Online social networks tied to tradtiional business: an early case study

Last year a colleague and I began to host a series of "Tech Strategies" Luncheon meetings in association with a highly successful Chamber of Commerce. The purpose of the series was to provide free or low cost technology solutions for the small independent business owner. 

Topics included online social networking, wikis, google apps, widgets, and other free tools. The attendees were provided lunch and given an hours worth of free technical advice, mostly in the web marketing space. 

As of mid-September 2008 its too early in the game to call what I am experiencing a case study. I can share that the series is benefitted by the effects of "linkedin", "meetup.com", "Fast Pitch Networking" and "Fast Company.com" in a very real way.

This particular Chamber of Commerce features 1000 members or so and is one of the more mature Chambers of Commerce in the country. Their membership and demographics feature one of the most prosperous markets in the country as well. The age of the average Chamber member in this particular Chamber skews a little above the average I would suppose. The reason? The location of the Chamber and its area businesses. This becomes relevent in just a bit in case you are wondering.

This past week, I co-organized a session where Meetup.com was used as part of the invitation mechanism for the monthly "Chamber of Commerce" event. This is the fourth time I have used the Meetup.com business model and my expertise in its use to benefit a traditional business. I organize 4 different "Meetups" in the Meetup.com system. Included in my use of Meetup.com is an entrepreneur meetup, a "new in town" meetup, a cigar afficionado meetup, a forex meetup, and a new meetup associated with the Chamber's tech strategies luncheon series.

My colleague and co-organizer, Celeste Raines of CRTechPros.com provide speakers, facilitation, and expert administration over the event. It serves the Chamber, our clients, the members, and the speakers as well.

I have found that after one short year, the invitations for my Entrepreneur Meetup to attend the monthly event now lead to more attendees than the Chamber membership. Through the proper use of tying the Chamber's agenda to my entrepreneur meetup on meetup.com the Chamber is seeing 15 to 20 guests at each luncheon. They are now in a position to cross sell their memberships, features, and benefits. Each luncheon appeals to a slightly different group but teh overall consensus is that the marriage between and online social network and a purveyor of traditional business models is working extremely well.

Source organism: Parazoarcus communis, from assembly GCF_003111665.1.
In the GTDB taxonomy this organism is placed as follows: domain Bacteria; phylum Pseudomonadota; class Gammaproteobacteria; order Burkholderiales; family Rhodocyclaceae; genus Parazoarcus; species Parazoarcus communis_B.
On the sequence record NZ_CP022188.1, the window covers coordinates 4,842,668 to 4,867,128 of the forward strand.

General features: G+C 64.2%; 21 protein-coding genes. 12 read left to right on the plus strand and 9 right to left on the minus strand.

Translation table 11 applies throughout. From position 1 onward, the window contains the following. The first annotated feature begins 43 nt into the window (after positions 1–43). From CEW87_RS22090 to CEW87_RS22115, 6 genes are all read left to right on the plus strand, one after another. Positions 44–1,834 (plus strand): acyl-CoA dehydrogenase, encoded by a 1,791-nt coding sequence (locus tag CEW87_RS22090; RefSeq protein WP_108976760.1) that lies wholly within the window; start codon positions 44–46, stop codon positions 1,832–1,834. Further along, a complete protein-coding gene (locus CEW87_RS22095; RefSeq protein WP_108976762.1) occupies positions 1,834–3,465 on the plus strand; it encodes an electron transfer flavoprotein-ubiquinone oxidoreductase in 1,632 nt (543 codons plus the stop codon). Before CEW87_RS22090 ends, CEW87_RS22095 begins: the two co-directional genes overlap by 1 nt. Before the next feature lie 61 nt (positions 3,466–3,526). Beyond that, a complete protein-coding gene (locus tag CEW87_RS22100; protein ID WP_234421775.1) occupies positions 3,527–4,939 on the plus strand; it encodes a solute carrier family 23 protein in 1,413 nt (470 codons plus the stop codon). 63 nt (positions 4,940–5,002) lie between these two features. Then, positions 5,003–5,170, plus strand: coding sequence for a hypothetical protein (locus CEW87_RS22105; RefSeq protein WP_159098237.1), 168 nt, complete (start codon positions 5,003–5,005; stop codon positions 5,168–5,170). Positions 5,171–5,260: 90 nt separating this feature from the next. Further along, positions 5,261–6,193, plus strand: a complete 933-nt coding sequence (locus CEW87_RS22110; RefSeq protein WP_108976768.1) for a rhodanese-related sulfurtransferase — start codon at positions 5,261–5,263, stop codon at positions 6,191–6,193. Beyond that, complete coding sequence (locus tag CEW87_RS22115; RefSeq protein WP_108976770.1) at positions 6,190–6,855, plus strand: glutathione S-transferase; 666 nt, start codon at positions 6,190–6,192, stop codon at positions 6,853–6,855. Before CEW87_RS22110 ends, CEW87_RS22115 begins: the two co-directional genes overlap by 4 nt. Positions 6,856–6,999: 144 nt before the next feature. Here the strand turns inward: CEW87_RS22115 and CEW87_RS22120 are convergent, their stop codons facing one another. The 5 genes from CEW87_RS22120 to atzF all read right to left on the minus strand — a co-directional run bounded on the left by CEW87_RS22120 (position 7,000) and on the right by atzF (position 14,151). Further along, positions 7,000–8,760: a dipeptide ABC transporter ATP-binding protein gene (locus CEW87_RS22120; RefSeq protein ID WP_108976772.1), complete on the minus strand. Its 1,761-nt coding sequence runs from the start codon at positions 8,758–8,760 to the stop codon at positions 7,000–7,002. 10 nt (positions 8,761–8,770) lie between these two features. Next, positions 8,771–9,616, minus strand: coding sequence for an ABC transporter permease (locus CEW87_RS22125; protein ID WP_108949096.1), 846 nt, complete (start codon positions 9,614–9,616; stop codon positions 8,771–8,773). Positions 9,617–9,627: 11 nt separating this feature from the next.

Another example of tying two disparate entities together involves a community bank promotion. Again the Meetup.com group or "meetup" in quesiton is my 300 plus member Nashville Entrepreneur Meetup. The bank in question made a commitment to the Women Owned Business Community by hosting a luncheon where a woman of local note and reputation was the keynote speaker. The luncheon content was highly entrepreneurial and the bank provided lunches to attendees as well as a drawing for tuition to the speakers entrepreneurial "incubator". The cap of 100 attendees was met within two weeks, much to the banks pleasure. When the speaker mentioned the October event to me, I asked if I couldn't invite the women in the Nashville Entrepreneur Meetup that I organize. She of course, said "Go for it" and I did. As of mid September, the October event has 40 RSVP's without any mention in the press by the bank. Why? The ladies in my entrepreneur group  were informed of the October luncheon and nearly 40 immediately RSVP'd on the first announcement. With another couple of automated announcements provided automatically from the software, the event may end up fully subscribed soley from my entrepreneur meetup group. The winners here include my friend, the bank, my lady entrepreneur group members, and the business community in general. 

Next steps and goals for me surround tying LinkedIn groups to local meetups to local tradtional businesses. The power of any online network should be about its potential to expand ones business. Without your willingness to reach out via email and phone, nothing will happen.

How does success happen? How does one manage to tie social networks to traditioinal business?

It is a process. It doesn't happen overnight. Relationship capitial has been built by providing programs, referrals, and expertise to the group. When my colleagues and I post something up in the way of an event or "Meetup" the group now knows that it will be a speaker or program that is worth attending. Has it always been the case? No. There have been a couple of less than stellar events. One just has to keep going. When trying to give something to others, you will always get an A for effort.

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